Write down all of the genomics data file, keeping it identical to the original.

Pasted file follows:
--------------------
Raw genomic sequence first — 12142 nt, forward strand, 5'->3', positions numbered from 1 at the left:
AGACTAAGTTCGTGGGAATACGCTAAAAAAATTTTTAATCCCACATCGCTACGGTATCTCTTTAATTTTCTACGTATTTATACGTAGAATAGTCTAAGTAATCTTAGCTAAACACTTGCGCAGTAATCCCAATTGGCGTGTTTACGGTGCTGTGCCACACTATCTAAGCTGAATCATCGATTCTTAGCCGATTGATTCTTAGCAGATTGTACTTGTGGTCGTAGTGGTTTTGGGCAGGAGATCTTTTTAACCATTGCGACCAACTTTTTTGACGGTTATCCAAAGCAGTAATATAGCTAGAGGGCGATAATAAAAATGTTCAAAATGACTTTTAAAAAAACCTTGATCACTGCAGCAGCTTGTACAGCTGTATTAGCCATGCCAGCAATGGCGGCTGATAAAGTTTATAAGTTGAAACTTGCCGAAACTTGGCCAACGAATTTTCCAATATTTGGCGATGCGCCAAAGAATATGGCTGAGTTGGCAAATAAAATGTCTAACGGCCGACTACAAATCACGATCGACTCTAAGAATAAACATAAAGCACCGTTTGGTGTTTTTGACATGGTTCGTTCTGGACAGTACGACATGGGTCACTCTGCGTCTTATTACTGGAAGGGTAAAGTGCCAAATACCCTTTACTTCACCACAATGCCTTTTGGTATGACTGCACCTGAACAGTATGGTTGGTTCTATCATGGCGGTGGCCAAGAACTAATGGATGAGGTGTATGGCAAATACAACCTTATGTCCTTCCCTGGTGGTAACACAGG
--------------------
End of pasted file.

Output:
Raw genomic sequence first — 12142 nt, forward strand, 5'->3', positions numbered from 1 at the left:
AGACTAAGTTCGTGGGAATACGCTAAAAAAATTTTTAATCCCACATCGCTACGGTATCTCTTTAATTTTCTACGTATTTATACGTAGAATAGTCTAAGTAATCTTAGCTAAACACTTGCGCAGTAATCCCAATTGGCGTGTTTACGGTGCTGTGCCACACTATCTAAGCTGAATCATCGATTCTTAGCCGATTGATTCTTAGCAGATTGTACTTGTGGTCGTAGTGGTTTTGGGCAGGAGATCTTTTTAACCATTGCGACCAACTTTTTTGACGGTTATCCAAAGCAGTAATATAGCTAGAGGGCGATAATAAAAATGTTCAAAATGACTTTTAAAAAAACCTTGATCACTGCAGCAGCTTGTACAGCTGTATTAGCCATGCCAGCAATGGCGGCTGATAAAGTTTATAAGTTGAAACTTGCCGAAACTTGGCCAACGAATTTTCCAATATTTGGCGATGCGCCAAAGAATATGGCTGAGTTGGCAAATAAAATGTCTAACGGCCGACTACAAATCACGATCGACTCTAAGAATAAACATAAAGCACCGTTTGGTGTTTTTGACATGGTTCGTTCTGGACAGTACGACATGGGTCACTCTGCGTCTTATTACTGGAAGGGTAAAGTGCCAAATACCCTTTACTTCACCACAATGCCTTTTGGTATGACTGCACCTGAACAGTATGGTTGGTTCTATCATGGCGGTGGCCAAGAACTAATGGATGAGGTGTATGGCAAATACAACCTTATGTCCTTCCCTGGTGGTAACACAGG